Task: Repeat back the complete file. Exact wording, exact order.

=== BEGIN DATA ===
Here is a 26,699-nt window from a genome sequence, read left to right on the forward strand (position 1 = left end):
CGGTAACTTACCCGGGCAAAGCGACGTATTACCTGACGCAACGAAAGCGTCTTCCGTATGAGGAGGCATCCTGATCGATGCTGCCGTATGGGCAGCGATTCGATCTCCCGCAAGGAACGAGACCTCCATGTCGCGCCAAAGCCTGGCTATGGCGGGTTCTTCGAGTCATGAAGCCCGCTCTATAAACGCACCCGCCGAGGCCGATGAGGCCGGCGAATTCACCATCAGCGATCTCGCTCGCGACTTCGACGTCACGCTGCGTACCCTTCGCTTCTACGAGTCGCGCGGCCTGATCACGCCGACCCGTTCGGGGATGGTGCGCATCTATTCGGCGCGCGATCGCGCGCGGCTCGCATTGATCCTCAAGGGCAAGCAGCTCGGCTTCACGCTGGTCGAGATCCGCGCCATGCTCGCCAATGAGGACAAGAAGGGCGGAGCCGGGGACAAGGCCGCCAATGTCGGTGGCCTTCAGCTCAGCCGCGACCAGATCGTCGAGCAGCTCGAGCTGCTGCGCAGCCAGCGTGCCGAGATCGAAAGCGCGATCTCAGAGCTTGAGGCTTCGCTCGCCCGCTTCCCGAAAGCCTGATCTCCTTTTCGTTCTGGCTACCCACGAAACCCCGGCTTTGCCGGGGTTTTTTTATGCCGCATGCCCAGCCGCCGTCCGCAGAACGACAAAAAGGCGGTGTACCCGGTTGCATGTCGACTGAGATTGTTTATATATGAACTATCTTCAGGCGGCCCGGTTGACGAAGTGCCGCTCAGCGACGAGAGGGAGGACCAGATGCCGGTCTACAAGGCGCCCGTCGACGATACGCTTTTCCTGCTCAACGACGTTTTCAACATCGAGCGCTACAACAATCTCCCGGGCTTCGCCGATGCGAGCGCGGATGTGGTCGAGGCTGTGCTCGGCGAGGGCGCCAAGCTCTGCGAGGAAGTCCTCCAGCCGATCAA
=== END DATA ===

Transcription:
Here is a 26,699-nt window from a genome sequence, read left to right on the forward strand (position 1 = left end):
CGGTAACTTACCCGGGCAAAGCGACGTATTACCTGACGCAACGAAAGCGTCTTCCGTATGAGGAGGCATCCTGATCGATGCTGCCGTATGGGCAGCGATTCGATCTCCCGCAAGGAACGAGACCTCCATGTCGCGCCAAAGCCTGGCTATGGCGGGTTCTTCGAGTCATGAAGCCCGCTCTATAAACGCACCCGCCGAGGCCGATGAGGCCGGCGAATTCACCATCAGCGATCTCGCTCGCGACTTCGACGTCACGCTGCGTACCCTTCGCTTCTACGAGTCGCGCGGCCTGATCACGCCGACCCGTTCGGGGATGGTGCGCATCTATTCGGCGCGCGATCGCGCGCGGCTCGCATTGATCCTCAAGGGCAAGCAGCTCGGCTTCACGCTGGTCGAGATCCGCGCCATGCTCGCCAATGAGGACAAGAAGGGCGGAGCCGGGGACAAGGCCGCCAATGTCGGTGGCCTTCAGCTCAGCCGCGACCAGATCGTCGAGCAGCTCGAGCTGCTGCGCAGCCAGCGTGCCGAGATCGAAAGCGCGATCTCAGAGCTTGAGGCTTCGCTCGCCCGCTTCCCGAAAGCCTGATCTCCTTTTCGTTCTGGCTACCCACGAAACCCCGGCTTTGCCGGGGTTTTTTTATGCCGCATGCCCAGCCGCCGTCCGCAGAACGACAAAAAGGCGGTGTACCCGGTTGCATGTCGACTGAGATTGTTTATATATGAACTATCTTCAGGCGGCCCGGTTGACGAAGTGCCGCTCAGCGACGAGAGGGAGGACCAGATGCCGGTCTACAAGGCGCCCGTCGACGATACGCTTTTCCTGCTCAACGACGTTTTCAACATCGAGCGCTACAACAATCTCCCGGGCTTCGCCGATGCGAGCGCGGATGTGGTCGAGGCTGTGCTCGGCGAGGGCGCCAAGCTCTGCGAGGAAGTCCTCCAGCCGATCAA